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The linda vista from Linda Vista

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I was no exaggerating; there really might be 5 million cards. The WHOLE restaurant was covered in them!

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Of course we had to leave our mark!

The volcano itself was fun; we basically just walked around soaking in the nature (and ash…more on that later). When I googled the volcano before the trip, I saw water in the crater (similar to the Poás crater), but today it was empty. It was still really cool to see! I think we got lucky, because sometimes it can be so cold and cloudy up there that you can’t see anything. Today, however, we had a great view and blue skies.

One cool thing was that we were able to see Volcán Turrialba erupting from Irazu (that’s where the aforementioned ash is coming from). We have been getting falling ash from the eruptions here in San Jose all week, so it was kinda cool to see the source.

After walking around and looking at the crater, we tried to take Doodle-Bug up to la punta más alta (the highest point), but we only made it about halfway up. Despite how hard she tried, she just kept stalling over and over again. We had to turn around, park Doodle-Bug back in the Irazu crater parking lot, and walk up to the top. It was a pretty strenuous walk, probably due to a combination of altitude and ash (and perhaps a bit to the fact that I am out of shape), but definitely worth it. We got some great views (we were above the clouds!) and were able to hang out a while as we soaked in more sun and nature.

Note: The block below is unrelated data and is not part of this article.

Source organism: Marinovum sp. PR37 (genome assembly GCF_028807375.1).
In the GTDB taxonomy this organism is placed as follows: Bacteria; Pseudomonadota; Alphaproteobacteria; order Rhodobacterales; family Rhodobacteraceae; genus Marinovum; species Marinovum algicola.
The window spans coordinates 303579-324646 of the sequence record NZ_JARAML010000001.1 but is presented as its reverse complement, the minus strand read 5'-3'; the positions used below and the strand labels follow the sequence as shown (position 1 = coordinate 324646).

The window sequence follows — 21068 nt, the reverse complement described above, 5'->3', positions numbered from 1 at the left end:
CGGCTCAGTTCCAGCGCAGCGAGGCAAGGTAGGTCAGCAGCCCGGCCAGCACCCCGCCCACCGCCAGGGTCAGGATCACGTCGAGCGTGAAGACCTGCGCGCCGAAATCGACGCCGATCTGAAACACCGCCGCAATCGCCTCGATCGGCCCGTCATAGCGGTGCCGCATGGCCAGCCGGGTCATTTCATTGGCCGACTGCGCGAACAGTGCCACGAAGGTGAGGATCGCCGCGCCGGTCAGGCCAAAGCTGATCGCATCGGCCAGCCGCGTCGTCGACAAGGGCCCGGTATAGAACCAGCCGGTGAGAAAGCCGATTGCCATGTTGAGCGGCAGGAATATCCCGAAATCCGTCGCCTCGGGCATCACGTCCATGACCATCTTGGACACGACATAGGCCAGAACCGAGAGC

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the main crater

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From left to right: Michelle x 2, Amanda, and Rebe!

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We are like 99% sure that big puff of smoke was the ash from Turrialba

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Another view of the Turrialba eruption

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This is the road we tried and failed to drive Doodle-Bug on. Now you can see why it was such a challenge!